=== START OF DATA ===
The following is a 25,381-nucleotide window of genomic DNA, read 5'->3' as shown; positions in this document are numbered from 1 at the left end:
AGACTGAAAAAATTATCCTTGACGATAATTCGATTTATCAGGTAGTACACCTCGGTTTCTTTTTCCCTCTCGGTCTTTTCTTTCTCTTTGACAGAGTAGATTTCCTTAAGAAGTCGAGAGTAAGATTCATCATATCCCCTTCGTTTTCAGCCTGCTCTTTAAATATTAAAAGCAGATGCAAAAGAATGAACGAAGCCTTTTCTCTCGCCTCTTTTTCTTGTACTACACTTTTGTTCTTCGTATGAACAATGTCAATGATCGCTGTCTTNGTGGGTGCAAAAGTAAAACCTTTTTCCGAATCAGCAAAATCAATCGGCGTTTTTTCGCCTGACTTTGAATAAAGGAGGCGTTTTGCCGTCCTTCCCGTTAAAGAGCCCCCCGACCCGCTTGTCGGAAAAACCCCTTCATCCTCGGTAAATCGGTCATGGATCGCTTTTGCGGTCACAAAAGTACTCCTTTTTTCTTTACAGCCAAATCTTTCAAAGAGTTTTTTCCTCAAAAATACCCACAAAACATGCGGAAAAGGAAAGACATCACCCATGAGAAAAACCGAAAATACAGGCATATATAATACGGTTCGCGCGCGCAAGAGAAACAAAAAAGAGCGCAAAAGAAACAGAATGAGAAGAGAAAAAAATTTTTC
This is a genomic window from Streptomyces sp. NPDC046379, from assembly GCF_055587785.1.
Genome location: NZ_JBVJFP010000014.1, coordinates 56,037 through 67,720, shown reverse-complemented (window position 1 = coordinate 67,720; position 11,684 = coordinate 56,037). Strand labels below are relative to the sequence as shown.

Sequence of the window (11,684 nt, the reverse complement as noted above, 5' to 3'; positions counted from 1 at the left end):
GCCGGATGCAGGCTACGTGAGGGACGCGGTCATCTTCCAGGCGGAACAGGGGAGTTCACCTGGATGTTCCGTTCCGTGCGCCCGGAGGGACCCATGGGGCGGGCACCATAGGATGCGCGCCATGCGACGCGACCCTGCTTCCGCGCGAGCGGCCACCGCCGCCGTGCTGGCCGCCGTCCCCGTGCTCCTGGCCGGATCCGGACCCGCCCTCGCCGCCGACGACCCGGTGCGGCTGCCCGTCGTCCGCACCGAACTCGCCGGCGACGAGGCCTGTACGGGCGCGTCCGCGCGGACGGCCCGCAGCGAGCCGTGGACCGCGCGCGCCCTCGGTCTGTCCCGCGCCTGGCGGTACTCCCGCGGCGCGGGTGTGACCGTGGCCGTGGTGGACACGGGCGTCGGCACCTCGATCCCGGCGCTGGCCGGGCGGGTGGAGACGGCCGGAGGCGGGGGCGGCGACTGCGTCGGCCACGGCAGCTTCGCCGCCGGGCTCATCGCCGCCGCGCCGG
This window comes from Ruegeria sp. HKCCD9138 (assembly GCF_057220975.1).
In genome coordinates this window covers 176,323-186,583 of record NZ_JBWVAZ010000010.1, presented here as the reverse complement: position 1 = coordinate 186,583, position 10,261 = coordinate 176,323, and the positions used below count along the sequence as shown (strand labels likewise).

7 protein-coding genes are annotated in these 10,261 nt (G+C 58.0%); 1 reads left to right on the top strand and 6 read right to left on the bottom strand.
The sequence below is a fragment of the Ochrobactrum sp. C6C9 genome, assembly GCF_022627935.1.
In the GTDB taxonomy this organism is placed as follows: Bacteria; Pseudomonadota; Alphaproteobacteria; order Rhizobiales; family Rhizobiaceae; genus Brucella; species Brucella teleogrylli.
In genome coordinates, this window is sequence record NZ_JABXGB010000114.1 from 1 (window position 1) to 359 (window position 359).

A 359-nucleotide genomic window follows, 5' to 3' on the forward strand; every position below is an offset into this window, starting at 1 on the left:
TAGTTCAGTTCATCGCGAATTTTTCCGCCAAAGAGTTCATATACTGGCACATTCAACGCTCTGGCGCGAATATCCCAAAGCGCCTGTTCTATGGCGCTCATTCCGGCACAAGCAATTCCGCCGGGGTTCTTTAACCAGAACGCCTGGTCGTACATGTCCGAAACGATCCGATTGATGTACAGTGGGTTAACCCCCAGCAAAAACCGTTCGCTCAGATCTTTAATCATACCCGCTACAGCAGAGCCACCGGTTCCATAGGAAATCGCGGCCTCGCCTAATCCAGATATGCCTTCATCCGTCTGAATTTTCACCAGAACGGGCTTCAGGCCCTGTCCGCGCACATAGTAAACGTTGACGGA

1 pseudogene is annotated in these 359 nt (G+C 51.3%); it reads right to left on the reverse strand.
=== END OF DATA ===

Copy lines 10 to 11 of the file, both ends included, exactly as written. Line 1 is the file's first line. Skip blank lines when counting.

The sequence below is a fragment of the Ochrobactrum sp. C6C9 genome, assembly GCF_022627935.1.
In the GTDB taxonomy this organism is placed as follows: Bacteria; Pseudomonadota; Alphaproteobacteria; order Rhizobiales; family Rhizobiaceae; genus Brucella; species Brucella teleogrylli.